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Striker - 1978 Striker



ARTIST: Striker
ALBUM: Striker
LABEL: Arista
SERIAL: AB 4165
YEAR: 1978
CD REISSUE: 2015, Hard Rock Diamonds, HRD-147 (bootleg)

COUNTRY OF ORIGIN:

LINEUP: Rick Randle - vocals, guitars, keyboards * Scott Rosburg - bass, vocals * Rick Ramirez - guitars, vocals * Rick Tayler - drums

TRACK LISTING: 01 Think About It * 02 Midnight Flyer * 03 Wish * 04 More Than Enough * 05 On My Way * 06 Hard On Me * 07 Somebody Help Me * 08 By Your Side * 09 Running In The Wrong Lane * 10 We Got The Power


Background
Striker were a one-off hard rock/pop band out of Seattle. Formed as far back as 1971, they originally went under the monicker Randle-Rosburg, and were known about the city under that name, until 1974, where in their infinite wisdom they changed handles to the hard-hitting name of Striker. I won't go into the why's and wherefore's over the merits of whether a band should be an ER band versus an OR band.. that could start an interesting thread all on it's own! (now there's an idea..). In fact, I recall this debate cropping up in Sounds Magazine once. Well, the band settled on an ER name, and to confuse the pundits, take a look at their personnel. There are Rick's all over the place with this band. Even their former bassist Rick Troppman joins in on the frivolity! Did the guys have some sort of house-rule that no one could join the band unless they had the right christian name? Scott Rosburg is the exception, as he was a co-founder of the band. So anyway, enough ranting. What about the music? Well, in my opinion, it's typical 70's flavoured rock and less of the pop inclined style that has been applied to them by other yesteryear scribes.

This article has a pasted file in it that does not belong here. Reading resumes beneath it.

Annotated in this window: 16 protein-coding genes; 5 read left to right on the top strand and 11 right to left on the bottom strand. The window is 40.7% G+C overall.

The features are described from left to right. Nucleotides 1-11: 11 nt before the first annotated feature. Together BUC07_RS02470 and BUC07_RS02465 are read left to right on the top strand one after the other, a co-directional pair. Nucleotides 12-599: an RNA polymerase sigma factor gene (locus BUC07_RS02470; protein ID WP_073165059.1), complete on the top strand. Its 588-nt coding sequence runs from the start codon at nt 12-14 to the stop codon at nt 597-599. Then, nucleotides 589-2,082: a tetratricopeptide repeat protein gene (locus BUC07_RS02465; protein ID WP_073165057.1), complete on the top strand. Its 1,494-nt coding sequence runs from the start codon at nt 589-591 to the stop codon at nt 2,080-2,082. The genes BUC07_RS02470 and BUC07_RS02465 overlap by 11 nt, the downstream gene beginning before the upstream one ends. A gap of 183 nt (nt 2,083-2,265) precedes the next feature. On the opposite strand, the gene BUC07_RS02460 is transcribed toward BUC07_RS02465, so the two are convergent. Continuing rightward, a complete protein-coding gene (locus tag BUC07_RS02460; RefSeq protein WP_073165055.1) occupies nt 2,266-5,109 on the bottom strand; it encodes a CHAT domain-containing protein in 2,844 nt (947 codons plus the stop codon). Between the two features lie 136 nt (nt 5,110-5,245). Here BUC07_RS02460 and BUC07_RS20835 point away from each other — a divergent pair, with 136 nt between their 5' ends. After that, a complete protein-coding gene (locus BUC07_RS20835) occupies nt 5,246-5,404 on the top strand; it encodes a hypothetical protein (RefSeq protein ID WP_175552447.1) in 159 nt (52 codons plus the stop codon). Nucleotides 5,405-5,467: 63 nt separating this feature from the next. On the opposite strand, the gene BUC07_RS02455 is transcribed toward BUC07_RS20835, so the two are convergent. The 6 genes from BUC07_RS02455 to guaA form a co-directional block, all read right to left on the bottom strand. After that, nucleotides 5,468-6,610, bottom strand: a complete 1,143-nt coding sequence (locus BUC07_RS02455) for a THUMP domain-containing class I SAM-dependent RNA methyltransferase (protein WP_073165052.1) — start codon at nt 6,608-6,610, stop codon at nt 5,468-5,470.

The Songs
Striker aim high with their first effort 'Think About It'. The track is awash with bar-room piano, a few select synth bursts and twin guitars played in a southern style. 'Midnight Flyer' is an enjoyable mid-paced romp that offers up reminders of acts such as American Noise and Blue Steel. Dipping into a 60's acoustic/electric style is the track 'Wish', complete with multi-layered harmonies. A distinctive guitar riff leads the way on 'More Than Enough' with piano accompaniment - the lyrical story on this one reads like a tale of woe.. lol! Striker decide to toss in some boogie/blues for 'On My Way', which passes in the same direction as the Rolling Stones but with more vocal harmonies. 'Hard On Me' is an edgy blues tinged rocker in the mould of Pat Travers Band. Changing lanes completely is the West Coast/70's AOR of 'By Your Side', a milder effort that is quite different to the bluesy swagger of 'Running In The Wrong Lane' - again occupied by more piano tapping and slide guitar. The finale 'We Got The Power' tries hard to emulate its own song-title, but doesn't quite get there, despite the Ozz meets Creed workout and some tasty lead guitar.


In Summary